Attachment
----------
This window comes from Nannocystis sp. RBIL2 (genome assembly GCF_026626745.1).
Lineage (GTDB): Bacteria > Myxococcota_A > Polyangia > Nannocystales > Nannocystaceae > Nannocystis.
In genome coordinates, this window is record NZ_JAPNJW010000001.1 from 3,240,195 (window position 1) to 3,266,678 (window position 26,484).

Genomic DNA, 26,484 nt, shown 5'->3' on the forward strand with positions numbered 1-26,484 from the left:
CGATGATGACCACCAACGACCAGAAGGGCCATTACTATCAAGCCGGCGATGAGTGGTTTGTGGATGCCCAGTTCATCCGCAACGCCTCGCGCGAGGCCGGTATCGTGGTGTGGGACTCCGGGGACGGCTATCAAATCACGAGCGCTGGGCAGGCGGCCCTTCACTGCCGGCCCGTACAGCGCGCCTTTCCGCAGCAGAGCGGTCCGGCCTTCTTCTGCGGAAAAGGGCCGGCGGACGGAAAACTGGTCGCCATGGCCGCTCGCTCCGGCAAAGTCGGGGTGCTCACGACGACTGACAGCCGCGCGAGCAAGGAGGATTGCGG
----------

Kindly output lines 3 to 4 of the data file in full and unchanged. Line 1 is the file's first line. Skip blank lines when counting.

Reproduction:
In genome coordinates, this window is record NZ_JAPNJW010000001.1 from 3,240,195 (window position 1) to 3,266,678 (window position 26,484).

Genomic DNA, 26,484 nt, shown 5'->3' on the forward strand with positions numbered 1-26,484 from the left: